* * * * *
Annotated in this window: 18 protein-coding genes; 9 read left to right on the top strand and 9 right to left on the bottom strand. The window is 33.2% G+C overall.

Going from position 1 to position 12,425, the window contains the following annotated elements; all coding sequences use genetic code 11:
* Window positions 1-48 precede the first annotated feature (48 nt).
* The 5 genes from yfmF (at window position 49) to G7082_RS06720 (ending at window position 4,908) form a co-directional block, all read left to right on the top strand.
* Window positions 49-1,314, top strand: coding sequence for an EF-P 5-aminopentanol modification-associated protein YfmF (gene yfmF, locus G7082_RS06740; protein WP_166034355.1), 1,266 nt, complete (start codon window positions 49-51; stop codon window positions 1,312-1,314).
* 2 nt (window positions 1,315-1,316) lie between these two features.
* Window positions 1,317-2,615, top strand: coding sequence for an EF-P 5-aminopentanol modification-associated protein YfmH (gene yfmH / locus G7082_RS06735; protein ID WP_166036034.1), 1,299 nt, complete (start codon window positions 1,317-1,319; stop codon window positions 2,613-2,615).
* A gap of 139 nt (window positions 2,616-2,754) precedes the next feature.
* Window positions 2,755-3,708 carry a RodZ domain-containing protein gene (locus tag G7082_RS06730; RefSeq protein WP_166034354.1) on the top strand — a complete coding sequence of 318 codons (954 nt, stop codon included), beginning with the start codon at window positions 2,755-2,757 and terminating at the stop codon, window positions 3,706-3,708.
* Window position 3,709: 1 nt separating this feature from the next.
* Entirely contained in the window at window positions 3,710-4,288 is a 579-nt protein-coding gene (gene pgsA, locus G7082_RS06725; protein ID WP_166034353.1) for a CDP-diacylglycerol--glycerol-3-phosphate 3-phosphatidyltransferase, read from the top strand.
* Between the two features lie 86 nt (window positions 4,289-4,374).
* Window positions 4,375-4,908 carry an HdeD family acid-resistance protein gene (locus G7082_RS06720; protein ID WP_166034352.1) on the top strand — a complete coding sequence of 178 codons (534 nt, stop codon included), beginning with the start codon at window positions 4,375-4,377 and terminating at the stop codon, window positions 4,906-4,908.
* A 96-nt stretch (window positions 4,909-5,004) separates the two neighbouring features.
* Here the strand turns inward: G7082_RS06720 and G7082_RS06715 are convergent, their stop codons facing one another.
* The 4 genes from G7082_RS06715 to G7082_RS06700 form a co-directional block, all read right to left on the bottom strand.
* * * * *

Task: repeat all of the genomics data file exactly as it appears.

Annotated in this window: 18 protein-coding genes; 9 read left to right on the top strand and 9 right to left on the bottom strand. The window is 33.2% G+C overall.

Going from position 1 to position 12,425, the window contains the following annotated elements; all coding sequences use genetic code 11:
* Window positions 1-48 precede the first annotated feature (48 nt).
* The 5 genes from yfmF (at window position 49) to G7082_RS06720 (ending at window position 4,908) form a co-directional block, all read left to right on the top strand.
* Window positions 49-1,314, top strand: coding sequence for an EF-P 5-aminopentanol modification-associated protein YfmF (gene yfmF, locus G7082_RS06740; protein WP_166034355.1), 1,266 nt, complete (start codon window positions 49-51; stop codon window positions 1,312-1,314).
* 2 nt (window positions 1,315-1,316) lie between these two features.
* Window positions 1,317-2,615, top strand: coding sequence for an EF-P 5-aminopentanol modification-associated protein YfmH (gene yfmH / locus G7082_RS06735; protein ID WP_166036034.1), 1,299 nt, complete (start codon window positions 1,317-1,319; stop codon window positions 2,613-2,615).
* A gap of 139 nt (window positions 2,616-2,754) precedes the next feature.
* Window positions 2,755-3,708 carry a RodZ domain-containing protein gene (locus tag G7082_RS06730; RefSeq protein WP_166034354.1) on the top strand — a complete coding sequence of 318 codons (954 nt, stop codon included), beginning with the start codon at window positions 2,755-2,757 and terminating at the stop codon, window positions 3,706-3,708.
* Window position 3,709: 1 nt separating this feature from the next.
* Entirely contained in the window at window positions 3,710-4,288 is a 579-nt protein-coding gene (gene pgsA, locus G7082_RS06725; protein ID WP_166034353.1) for a CDP-diacylglycerol--glycerol-3-phosphate 3-phosphatidyltransferase, read from the top strand.
* Between the two features lie 86 nt (window positions 4,289-4,374).
* Window positions 4,375-4,908 carry an HdeD family acid-resistance protein gene (locus G7082_RS06720; protein ID WP_166034352.1) on the top strand — a complete coding sequence of 178 codons (534 nt, stop codon included), beginning with the start codon at window positions 4,375-4,377 and terminating at the stop codon, window positions 4,906-4,908.
* A 96-nt stretch (window positions 4,909-5,004) separates the two neighbouring features.
* Here the strand turns inward: G7082_RS06720 and G7082_RS06715 are convergent, their stop codons facing one another.
* The 4 genes from G7082_RS06715 to G7082_RS06700 form a co-directional block, all read right to left on the bottom strand.